The Chef Has Ruined My Soup!

I’ve been at home with the flu this week so I hope no one will object to me continuing my post from last week in bulleted form—this makes my need to reach for some more Kleenex every 45 seconds somewhat less disruptive. Here are a few of the more negative comments I’ve been accosted with following performances of my music, some just plain out of line and some richly deserved:

  • “The piece wasn’t any good, but it’s okay because you’re young.”
  • “Are you associated with Visconti fountain pens?”—re. Kyle Gann’s comment last week, sometimes the lengths people go to in order to avoid engaging the music speak louder than mere words.
  • (Overheard while in a bathroom stall at intermission): “I didn’t think much of it either—but let’s be careful, I think the composer might be in here!”
  • (from a concert in Berlin): “Das ist Vaterboarding!”—the German people, broadly speaking, seem to have perfected the art of turning aesthetic distaste into perceived ad hominem attacks.
  • “The piece was too long.”—This comment has always been correct when I’ve been hit with it.
  • “Why couldn’t you have done x, y, or z instead?”
  • “I wish you would have had all the instruments playing the whole time.”
  • (One of my favorites): “I didn’t care for your piece but don’t worry, it’s not your fault. I wouldn’t have liked anything after having to sit through that first half!”
  • “You didn’t finish your DMA? Maybe you should have.”

…and the most frequently heard negative comment of all?

  • (From another composer): “WOW! That was great, just great…a real accomplishment…you deserve it, no you really deserve it….” There’s an unspoken rule of sorts that acquaintance-level composer colleagues will almost never tell you if they think your new piece is garbage.

7 thoughts on “The Chef Has Ruined My Soup!

  1. bunnyman

    Reviews…
    The best I ever got was: “That was wonderful! I didn’t understand it at all, but it was wonderful!” That was from Mom @ my senior composition recital…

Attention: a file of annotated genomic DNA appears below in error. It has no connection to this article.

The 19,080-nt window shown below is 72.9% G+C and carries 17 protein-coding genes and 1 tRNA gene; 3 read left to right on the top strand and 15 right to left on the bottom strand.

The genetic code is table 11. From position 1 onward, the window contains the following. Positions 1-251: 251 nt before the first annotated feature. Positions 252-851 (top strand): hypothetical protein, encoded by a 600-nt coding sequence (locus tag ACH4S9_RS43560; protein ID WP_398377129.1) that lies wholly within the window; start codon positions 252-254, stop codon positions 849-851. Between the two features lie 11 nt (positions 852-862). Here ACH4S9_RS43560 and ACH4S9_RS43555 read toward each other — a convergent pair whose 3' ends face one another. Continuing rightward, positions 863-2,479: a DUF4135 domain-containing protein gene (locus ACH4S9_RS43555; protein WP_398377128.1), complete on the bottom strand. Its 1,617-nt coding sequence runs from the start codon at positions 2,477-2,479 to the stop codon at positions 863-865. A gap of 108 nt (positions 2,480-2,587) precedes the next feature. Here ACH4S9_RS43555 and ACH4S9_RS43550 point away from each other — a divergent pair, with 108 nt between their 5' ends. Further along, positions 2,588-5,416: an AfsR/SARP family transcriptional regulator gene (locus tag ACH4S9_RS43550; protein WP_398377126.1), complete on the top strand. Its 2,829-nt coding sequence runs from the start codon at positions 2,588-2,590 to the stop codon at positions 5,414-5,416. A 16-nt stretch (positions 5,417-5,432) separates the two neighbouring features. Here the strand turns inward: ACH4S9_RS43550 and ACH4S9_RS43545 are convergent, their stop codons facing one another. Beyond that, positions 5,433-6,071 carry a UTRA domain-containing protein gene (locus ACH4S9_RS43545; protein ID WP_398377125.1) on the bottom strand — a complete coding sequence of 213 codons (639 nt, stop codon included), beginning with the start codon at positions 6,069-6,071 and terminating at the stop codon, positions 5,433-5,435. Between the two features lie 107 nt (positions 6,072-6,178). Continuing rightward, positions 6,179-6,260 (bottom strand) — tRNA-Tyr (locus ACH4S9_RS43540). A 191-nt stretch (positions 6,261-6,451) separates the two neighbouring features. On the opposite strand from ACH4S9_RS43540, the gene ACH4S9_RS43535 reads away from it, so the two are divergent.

Reply
  2. pgblu

    On behalf of “the German people” I thank you for “speaking broadly” about them.

    When I was an undergrad, my mother came to a composers’ concert, and my piece was first on the program. After the concert was over my mother asked, in the most casual manner she could muster, whether the order of the program was meant to reflect a progression from ‘beginner’ to ‘advanced’ students. One must have a thick skin, it seems.

    Reply
  3. lawrence

    fave
    “Young man, you’ve got a lot of nerve going up there and taking a bow when everyone was applauding!”

    Reply
  4. jeidson

    Great topic and here are a few of mine. Some good, some bad, and all informative. From my DMA recital:

    “I really understood [piece] the most, I think I really ‘get’ that one” – old friend, (and confirming my intentions for the piece, yessss!)

    “I am really proud of you. Guess which piece I hated?” – Mom (thanks mom…)

    Two from a recent premiere:

    “I could have listened to another minute of that, it was too short” – composer friend

    “Nothing about the piece bothered me, but I can’t remember any of it” – fiancee

    The last one was an eye-opener, and something I have worked on since that concert.

    -Joseph Eidson

    Reply
  5. Mischa Salkind-Pearl

    from a well-known elder composition professor at a major comp program, during a masterclass at my less-than-major comp program:
    “Your piece was very, very effective. That is to say, it is all effect, and almost no music.”

    ouch!

    Reply

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